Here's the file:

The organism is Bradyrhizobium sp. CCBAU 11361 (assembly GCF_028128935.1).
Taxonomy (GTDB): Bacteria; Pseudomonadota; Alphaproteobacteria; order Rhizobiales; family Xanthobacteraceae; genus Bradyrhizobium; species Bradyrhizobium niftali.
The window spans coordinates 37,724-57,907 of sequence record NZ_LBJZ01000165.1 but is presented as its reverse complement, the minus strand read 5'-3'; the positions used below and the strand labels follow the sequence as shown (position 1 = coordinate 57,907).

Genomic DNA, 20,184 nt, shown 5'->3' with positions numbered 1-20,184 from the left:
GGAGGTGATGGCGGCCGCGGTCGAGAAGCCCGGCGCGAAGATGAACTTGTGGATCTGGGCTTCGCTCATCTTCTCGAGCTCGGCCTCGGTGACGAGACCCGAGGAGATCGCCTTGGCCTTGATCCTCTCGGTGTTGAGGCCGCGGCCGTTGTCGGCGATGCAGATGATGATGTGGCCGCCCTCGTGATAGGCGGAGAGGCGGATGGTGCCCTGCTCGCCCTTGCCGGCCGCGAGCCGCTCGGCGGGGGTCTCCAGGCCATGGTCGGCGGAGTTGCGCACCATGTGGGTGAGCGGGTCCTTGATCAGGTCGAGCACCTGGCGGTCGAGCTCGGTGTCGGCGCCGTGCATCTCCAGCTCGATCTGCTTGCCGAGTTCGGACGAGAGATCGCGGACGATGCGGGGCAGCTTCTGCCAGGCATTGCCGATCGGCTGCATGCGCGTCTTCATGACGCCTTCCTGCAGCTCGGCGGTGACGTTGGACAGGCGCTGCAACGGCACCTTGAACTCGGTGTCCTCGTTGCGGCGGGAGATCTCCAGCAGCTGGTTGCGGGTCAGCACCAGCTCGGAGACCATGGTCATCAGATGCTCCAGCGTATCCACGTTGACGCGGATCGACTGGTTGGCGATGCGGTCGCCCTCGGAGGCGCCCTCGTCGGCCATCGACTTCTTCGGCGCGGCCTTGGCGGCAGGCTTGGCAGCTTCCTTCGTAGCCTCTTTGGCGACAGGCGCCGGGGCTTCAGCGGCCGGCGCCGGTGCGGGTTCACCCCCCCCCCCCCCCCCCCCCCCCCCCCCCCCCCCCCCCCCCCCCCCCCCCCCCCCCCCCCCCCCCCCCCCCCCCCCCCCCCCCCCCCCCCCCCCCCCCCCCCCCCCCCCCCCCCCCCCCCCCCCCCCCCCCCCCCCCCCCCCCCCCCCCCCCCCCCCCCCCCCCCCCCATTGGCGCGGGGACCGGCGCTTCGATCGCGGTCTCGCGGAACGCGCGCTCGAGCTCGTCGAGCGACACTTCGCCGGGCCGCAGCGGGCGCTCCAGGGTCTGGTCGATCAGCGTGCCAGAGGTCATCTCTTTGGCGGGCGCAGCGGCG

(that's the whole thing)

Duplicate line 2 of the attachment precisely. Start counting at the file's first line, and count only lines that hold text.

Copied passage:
Taxonomy (GTDB): Bacteria; Pseudomonadota; Alphaproteobacteria; order Rhizobiales; family Xanthobacteraceae; genus Bradyrhizobium; species Bradyrhizobium niftali.